(how slick is this cover? not even an author credit. beautiful)
I went to Columbine after finishing A Thousand Lives by Julia Sheeres, probably the largest-scale and fully researched of the Jonestown massacre. Beyond an inclination towards masochism, these two show off my mental leanings recently. I'd also lump all the reading I was doing about the Batavia six months or so ago in the same category. There's always a central psychopath with a gift for lying and persuasion and a god complex. Jim Jones, Eric Harris and - reaching back five centuries - Jeronimus Cornelisz read very similar, at least before various factors push them out of the debatable sanity of psychopathy and into flat out madness.
Eric Harris and Dylan Klebold killed twelve students and one teacher, and wounded 25 on the morning of the 20th of April, 1999. When it happened, I was fifteen. Eric was three years older than I, Dylan two. I shared a taste in music with them, and Dylan filled notebooks with a very "me" brand of listless fatalism. There was a lot I recognized, there, but at the same time I fell easily into the trap of media subjectivity - I'd heard they were bullied, outsiders, social pariahs, but that was where my understanding of the incident ended.
It's been a long time since the shooting itself, and handfuls of information had only really shifted my perception of the whole thing very slightly. In my mind, Columbine happened because the US has a chronically idiotic approach to gun laws. What I'd never really focused on, in my understanding of Columbine, was Harris and Klebold themselves, and this is where Cullen succeeds in flying colors.
Columbine is an epically researched, near-definitive recording of Columbine - starting with the shooting itself and then radiating out in broader and broader circles until you see the effect not only on the victims but on the survivors, the wounded, the family, the professionals involved in the investigation. I don't believe the viewpoint is objective - Cullen is particularly gentle towards the parents of the two boys - but it's very close, and every statement is backed up with citations and accreditation and a lengthy list of people who assisted. I was occasionally librarian-distracted by how impressive this bibliography was.
Cullen himself was/is a journalist, and was intimately involved with the initial event and fallout. It's given him a very clear viewpoint on the media chaos from the inside, and also access to huge amounts of material from fellow journalists. I was regularly stunned by the scope of the material presented. This is a life's work of collation, and I'm a little surprised it took Cullen a mere ten years.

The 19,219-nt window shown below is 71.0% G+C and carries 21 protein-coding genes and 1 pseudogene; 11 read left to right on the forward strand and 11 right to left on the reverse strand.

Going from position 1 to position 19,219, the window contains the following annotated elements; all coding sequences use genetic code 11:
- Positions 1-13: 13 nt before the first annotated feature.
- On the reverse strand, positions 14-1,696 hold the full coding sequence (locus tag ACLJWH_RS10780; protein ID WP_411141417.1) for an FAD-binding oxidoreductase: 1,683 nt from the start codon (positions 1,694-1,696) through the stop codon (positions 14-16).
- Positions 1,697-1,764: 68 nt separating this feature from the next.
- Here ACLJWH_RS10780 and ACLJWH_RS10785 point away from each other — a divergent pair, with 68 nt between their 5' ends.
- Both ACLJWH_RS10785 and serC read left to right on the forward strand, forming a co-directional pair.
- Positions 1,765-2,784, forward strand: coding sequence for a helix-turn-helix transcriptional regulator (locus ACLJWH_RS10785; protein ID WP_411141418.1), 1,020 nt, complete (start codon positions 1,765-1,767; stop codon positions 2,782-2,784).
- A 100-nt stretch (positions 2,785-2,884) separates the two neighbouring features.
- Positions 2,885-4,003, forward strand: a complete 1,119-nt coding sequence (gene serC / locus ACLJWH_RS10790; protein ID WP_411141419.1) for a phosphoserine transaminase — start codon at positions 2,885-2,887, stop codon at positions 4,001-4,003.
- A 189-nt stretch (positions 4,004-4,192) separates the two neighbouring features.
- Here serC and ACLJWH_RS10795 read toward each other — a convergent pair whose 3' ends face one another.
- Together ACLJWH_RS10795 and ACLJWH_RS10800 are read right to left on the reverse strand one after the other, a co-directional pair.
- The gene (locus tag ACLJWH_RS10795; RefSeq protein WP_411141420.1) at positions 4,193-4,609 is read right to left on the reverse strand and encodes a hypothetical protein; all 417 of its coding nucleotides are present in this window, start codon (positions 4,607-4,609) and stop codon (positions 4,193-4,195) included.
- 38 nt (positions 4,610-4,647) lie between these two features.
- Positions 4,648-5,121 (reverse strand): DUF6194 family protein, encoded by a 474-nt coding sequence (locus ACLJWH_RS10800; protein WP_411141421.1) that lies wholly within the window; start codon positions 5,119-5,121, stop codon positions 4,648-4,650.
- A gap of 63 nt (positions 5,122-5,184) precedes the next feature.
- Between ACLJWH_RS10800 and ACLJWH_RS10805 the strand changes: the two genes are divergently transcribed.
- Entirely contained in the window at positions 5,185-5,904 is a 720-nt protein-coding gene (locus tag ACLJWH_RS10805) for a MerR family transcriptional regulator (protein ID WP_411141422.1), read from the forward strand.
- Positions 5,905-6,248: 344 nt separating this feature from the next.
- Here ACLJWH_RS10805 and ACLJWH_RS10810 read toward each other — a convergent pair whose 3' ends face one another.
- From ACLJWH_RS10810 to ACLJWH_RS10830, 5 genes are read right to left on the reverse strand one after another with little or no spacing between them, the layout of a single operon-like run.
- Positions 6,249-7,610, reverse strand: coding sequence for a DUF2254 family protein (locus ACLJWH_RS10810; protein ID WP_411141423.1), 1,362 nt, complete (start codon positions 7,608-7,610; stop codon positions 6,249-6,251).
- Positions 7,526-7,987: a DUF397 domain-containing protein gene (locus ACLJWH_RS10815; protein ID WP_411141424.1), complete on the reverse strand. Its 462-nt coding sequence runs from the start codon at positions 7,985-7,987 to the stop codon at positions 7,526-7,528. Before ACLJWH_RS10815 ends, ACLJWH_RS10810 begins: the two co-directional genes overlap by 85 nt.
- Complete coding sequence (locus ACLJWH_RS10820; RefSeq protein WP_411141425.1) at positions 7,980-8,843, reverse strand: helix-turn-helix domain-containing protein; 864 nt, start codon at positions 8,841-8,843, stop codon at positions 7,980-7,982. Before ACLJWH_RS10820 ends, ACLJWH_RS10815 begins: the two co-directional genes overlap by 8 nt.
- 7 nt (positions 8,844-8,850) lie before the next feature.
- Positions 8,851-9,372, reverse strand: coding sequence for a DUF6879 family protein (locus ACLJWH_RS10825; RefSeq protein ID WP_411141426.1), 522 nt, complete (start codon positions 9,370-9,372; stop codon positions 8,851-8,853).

The picture painted of Harris and Klebold is vivid, and both frightening and desperately sad. Harris doesn't appear to have ever been a candidate for normal human behavior, but Klebold - poor, depressive, lonely Klebold - seems as much a victim as the students he killed. I really came away wondering if Klebold had had a friend - any other friend - who gave him the attention and affection he seemed to get from Harris - whether the shooting would have occurred at all. Harris was a psychopath, but he also needed attention and support, which he got in spades from Klebold.
One of the things I think the book did really impressively - and it reminded me of Alice Sebold's The Lovely Bones in this respect - is handling the wider families, in the months/years following the incident. There is no easy closure these people. Some fought legal battles against the school, the parents, the county for years. Some (many) took refuge in faith, showcased in the somewhat unsettling account of Cassie Bernall's death and her church's embrace of her martyrdom. And many of them imploded as families, through divorce, separation, and in one horribly sad case, suicide. Columbine didn't start and end in a day, and the book is all-embracing in its acceptance of that.
Obviously it's not going to be a light or fun read. But I do think it's an important one, if only to quieten down the part of us that looks for a reason when these things happen. By the books conclusion it almost feels closer to a natural disaster than an act of murder, which is a credit to the complete lack of blame Cullen distributes as the writer.
And credit where credit is due - no glossy photo insert. The book is full of accounts concerning how the media feeding frenzy traumatized recovering students, and tactfully chooses to omit that TrueCrime staple.